Depreciation – Reducing Balance Method

Last Updated
July 28, 2010

The Reducing Balance Method

Note: This method will require the basic functions of a scientific calculator. Alternatively, if you are a wiz at using Microsoft Excel, calculations can be made using this software.

Slightly more complicated than the straight-line method, the reducing balance assumes that an asset loses more value during the earlier years of its life. Consequently, a depreciation rate (%) for reducing value is used, resulting in less value being lost each year.

Using the same example as before, a car is purchased at £16,000, with a residual value of £4,000 to be used for four years.

Now, there are two formulas that need to be considered here (nothing too extreme). Firstly, you need to work out the depreciation rate using the formula below. If you are unsure of the asset lifetime (in, say, years), then the following formula can be ignored. Instead, you would have to estimate a reasonable depreciation rate that compliments the particular asset. (where n is the expected lifetime in years)


The depreciation can now be worked out as follows:

Year Depreciation Net Book Value
0 0 £16,000
1 £4800 (£16,000 x 30%) £11,200
2 £3360 (£11,200 x 30%) £7840
3 £2352 (£7840 x 30%) £5488
4 £1646 (£5488 x 30%) £3842

The residual value of £3842 is not exactly the £4000 that was suggested. The calculations would have arrived at this figure in the fourth year if we used the exact depreciation rate instead of rounding up to a whole number, in this case – 30% and not 29.2893…%.


Having the fundamental knowledge of business accounting is almost a pre-requisite of running a successful business. Whether this is achieved through your bookkeeper or your accountant, the small business owner needs to understand the pros and cons of using different methods for, say, purchasing/tax-efficiency, and as a result, make best use of the cash flow generated by the business. For those small business owners that choose to compile their own business accounts, it is important that you have some understanding of depreciation. By acknowledging depreciation in the accounts, it will result in a more accurate statement that reflects the business’ financial position. As depreciation accumulates, it will result in your business having reduced profits although the effect may not be too significant. Consequently, it can give you an idea of when you need to replace a particular asset and to aid in How & Why to Price Your Products Successfully to cover expenses. Depreciation is recorded on both the balance sheet and profit and loss accounts shown differently on each statement. Calculating depreciation is a simple task, although some estimation is required that will results in figures not being 100 per cent accurate. This is true for all cases and is something that we have to accept, although with time, it is possible to reduce this amount of inaccuracy by comparing past experiences of life expectancies and residual values.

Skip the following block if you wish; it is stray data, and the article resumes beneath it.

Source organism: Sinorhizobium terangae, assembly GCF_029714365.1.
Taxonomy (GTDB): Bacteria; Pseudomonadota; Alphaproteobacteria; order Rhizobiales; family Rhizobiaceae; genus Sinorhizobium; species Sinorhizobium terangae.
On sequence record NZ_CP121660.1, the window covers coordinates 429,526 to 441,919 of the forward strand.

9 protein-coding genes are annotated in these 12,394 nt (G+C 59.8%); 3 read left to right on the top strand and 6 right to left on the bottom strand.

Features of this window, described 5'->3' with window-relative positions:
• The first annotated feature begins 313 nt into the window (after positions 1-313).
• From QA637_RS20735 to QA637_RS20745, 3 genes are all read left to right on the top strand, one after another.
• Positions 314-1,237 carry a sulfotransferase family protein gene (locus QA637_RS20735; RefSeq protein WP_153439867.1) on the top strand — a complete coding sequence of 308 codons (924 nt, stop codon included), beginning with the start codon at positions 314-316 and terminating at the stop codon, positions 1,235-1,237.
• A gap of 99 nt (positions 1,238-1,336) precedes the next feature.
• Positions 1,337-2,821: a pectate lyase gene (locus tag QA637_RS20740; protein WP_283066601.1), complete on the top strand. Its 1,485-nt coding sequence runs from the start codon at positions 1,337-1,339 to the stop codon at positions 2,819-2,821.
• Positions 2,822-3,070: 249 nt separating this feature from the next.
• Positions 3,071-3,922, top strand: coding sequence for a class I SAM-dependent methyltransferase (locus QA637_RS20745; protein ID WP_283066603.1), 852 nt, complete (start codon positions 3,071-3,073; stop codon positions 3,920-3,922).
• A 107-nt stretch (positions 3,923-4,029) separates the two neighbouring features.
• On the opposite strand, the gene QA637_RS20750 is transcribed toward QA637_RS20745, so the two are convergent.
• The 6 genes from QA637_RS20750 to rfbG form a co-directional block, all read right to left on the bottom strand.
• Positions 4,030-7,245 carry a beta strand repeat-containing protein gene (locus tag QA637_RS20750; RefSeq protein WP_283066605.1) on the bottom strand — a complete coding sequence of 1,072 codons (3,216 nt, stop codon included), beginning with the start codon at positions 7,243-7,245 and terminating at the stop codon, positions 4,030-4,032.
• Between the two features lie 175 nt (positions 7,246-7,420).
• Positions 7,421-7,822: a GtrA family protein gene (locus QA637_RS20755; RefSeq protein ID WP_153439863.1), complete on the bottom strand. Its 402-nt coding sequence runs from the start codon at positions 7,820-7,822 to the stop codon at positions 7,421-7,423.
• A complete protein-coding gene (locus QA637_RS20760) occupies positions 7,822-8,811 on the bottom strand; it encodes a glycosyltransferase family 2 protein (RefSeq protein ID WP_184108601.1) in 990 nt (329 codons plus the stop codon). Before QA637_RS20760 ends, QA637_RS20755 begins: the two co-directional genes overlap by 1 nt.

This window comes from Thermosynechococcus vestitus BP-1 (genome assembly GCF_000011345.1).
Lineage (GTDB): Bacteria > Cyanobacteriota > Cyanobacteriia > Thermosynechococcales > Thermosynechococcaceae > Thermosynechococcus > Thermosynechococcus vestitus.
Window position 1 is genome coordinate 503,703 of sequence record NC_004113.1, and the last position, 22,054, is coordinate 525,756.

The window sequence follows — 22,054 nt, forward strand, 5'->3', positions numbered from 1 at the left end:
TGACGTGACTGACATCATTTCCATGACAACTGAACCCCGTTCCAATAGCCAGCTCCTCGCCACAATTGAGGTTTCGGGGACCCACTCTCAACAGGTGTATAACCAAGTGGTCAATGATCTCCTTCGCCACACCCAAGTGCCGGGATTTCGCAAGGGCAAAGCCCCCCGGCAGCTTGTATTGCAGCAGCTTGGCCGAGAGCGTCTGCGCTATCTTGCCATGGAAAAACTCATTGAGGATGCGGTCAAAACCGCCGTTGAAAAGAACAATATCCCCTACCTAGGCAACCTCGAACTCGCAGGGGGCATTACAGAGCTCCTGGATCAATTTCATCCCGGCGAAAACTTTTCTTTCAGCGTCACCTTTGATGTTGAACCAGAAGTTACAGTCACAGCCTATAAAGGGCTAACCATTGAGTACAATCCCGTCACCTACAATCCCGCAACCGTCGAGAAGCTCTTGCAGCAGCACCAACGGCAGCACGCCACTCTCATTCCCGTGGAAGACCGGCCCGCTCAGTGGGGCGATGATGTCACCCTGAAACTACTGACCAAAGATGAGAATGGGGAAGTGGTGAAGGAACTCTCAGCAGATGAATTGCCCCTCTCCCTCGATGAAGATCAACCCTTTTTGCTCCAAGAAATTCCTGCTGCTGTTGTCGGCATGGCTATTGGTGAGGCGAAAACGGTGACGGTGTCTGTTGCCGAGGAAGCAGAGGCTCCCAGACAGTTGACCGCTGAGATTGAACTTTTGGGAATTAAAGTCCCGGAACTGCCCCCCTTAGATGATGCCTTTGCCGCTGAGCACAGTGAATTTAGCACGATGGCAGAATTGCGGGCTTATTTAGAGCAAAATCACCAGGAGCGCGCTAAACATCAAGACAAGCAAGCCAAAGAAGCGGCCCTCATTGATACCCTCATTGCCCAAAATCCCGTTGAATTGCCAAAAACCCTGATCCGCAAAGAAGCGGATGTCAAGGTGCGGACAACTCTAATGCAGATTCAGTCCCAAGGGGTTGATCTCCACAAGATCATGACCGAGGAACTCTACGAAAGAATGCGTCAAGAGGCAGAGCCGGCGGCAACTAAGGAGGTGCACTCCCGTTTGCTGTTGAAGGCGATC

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  1. Depreciation - What Does it Mean
  2. Reducing Balance Method
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